The Becos CompIQ MINI offers dynamic processing of attack and release timing. This means that short transients are handled with faster timings, while steady signals get slower timings.
I've used the Compiq into a Genzler amp through Genzler cabinets, via earphone out with Beyerdynamic DT770's, and live in a 2500 person auditorium and I never felt like I wished I had manual control of attack and release timing. Whatever is going on with the circuit, it works. But, inside the pedal Becos provides a jumper to accommodate a faster or slower attack and release time. It is on by default corresponding to slower timings (10-15ms Attack, 100-220ms Release). You can take the jumper off which makes the adaptive timings faster (5-7ms Attack, 70ms Release). You will notice relatively dramatic differences. The jumper is circled below.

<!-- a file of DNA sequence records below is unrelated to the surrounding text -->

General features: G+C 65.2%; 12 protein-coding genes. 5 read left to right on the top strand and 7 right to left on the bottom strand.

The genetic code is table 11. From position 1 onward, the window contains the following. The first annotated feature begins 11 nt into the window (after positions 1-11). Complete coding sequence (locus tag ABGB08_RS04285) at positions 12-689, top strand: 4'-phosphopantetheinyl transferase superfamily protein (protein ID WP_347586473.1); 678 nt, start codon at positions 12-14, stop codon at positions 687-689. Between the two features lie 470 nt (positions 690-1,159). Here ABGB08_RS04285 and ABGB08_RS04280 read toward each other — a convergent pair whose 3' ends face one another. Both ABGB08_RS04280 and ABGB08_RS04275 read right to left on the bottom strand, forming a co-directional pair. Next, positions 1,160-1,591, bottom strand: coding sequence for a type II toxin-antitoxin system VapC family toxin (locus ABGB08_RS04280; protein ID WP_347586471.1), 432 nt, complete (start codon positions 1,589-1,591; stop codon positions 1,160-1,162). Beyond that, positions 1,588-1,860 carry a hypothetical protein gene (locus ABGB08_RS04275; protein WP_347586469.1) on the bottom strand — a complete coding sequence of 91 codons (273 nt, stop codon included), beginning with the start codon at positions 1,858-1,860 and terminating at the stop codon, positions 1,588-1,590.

I had the pleasure of dialoguing with Becos and there are several learnings and additional commentary I'd like to share as a result.
1. Becos will soon be shipping a new version of the CompIQ which replaces the internal attack/release timing jumper with an external switch. No doubt this will make an already versatile even more useful and is a nice enhancement. Here's a couple of pics of the new edition which will be shipping immediately. There will be no change in price for this added feature.
2. Though the pedal operates at 9 volts with standard center negative pin, Becos says it will operate at 12 volts. Benefit really is only a bit more headroom and a bit more gain.